Warren Buffett, the legendary US investor once cautioned that "over time, markets will do extraordinary, even bizarre, things."
We are certainly living through such times today.
In August, the US S&P 500 Index fell 5%, as investors worried about the end of stimulus packages, and the return of banking problems in Europe. The IeC Boom/Gloom Index mirrored this fall, sinking back to its post October 2008 lows.
These fears came true came true last month, as the weaker European economies faced record levels of interest rate spreads; Ireland warned the rescue of Allied Irish Bank might cost a third of GDP; and the US Federal Reserve said it might resume Quantitative Easing (QE2), due to its worries about the US economy.
In response, the US S&P 500 rallied 9%, with the Boom/Gloom Index (above) tracking it once again as sentiment turned bullish.
"Extraordinary, even bizarre", might seem a good description of events.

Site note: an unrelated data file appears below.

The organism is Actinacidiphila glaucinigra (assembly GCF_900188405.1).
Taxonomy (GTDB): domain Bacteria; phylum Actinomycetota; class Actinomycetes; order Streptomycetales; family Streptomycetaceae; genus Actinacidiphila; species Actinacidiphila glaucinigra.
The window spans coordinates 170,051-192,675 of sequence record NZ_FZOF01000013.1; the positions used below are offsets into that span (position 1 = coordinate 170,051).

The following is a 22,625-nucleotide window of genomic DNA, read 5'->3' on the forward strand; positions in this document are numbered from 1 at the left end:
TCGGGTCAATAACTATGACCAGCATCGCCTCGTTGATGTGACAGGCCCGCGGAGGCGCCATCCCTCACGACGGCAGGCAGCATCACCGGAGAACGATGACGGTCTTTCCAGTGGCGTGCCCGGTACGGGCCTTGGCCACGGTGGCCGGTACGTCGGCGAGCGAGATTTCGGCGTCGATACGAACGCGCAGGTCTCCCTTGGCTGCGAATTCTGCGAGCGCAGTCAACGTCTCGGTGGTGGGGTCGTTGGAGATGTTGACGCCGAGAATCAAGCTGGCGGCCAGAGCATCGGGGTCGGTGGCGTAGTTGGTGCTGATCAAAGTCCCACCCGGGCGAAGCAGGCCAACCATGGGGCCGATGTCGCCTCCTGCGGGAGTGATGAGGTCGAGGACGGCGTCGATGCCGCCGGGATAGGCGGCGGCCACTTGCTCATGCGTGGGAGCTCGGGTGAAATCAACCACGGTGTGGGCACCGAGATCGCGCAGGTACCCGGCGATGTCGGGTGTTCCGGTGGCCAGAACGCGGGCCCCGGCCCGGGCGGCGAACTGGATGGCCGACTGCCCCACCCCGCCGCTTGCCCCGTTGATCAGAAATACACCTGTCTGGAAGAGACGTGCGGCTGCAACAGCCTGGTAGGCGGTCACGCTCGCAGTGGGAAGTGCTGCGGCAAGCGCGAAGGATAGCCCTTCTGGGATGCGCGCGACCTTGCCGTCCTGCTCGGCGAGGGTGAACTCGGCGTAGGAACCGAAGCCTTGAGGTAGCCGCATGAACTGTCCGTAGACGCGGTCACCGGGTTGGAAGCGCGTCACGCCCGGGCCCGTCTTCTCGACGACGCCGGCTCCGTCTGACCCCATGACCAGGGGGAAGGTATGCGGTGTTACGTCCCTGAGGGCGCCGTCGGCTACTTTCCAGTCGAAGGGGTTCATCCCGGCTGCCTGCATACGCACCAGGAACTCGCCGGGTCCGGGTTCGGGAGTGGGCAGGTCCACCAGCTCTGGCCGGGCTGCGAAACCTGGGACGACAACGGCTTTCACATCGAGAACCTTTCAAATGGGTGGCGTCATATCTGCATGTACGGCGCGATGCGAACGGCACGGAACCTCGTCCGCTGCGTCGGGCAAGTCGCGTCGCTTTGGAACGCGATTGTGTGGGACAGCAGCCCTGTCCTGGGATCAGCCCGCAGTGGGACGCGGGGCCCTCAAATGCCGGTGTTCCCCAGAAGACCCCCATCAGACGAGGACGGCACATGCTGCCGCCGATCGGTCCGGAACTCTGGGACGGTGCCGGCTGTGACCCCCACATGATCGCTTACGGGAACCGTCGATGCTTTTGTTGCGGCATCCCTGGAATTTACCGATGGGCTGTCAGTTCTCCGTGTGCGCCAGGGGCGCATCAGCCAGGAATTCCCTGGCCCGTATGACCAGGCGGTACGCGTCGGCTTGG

The issue is our old friend, liquidity. As the SEC report into May's 'Flash Crash' shows, the high-speed traders who now dominate financial markets couldn't care less about underlying economic reality. To them, as BofA Merrill Lynch commented, "QE2 = the Bernanke Lifeboat for the equity market". All the boys with the big computers care about is that the US Federal Reserve might soon sponsor another tidal wave of liquidity.
They expect this to trigger renewed fears about the potential for rising inflation. In turn, they hope this will drive the value of the US$ lower, and cause renewed buying of commodities such as crude oil. Its the perfect opportunity for them to max out on bonuses in time for Xmas.
But once the party has ended, and the computers have been shut down for the night, it will be the real world of the chemical industry that will have to pick up the pieces.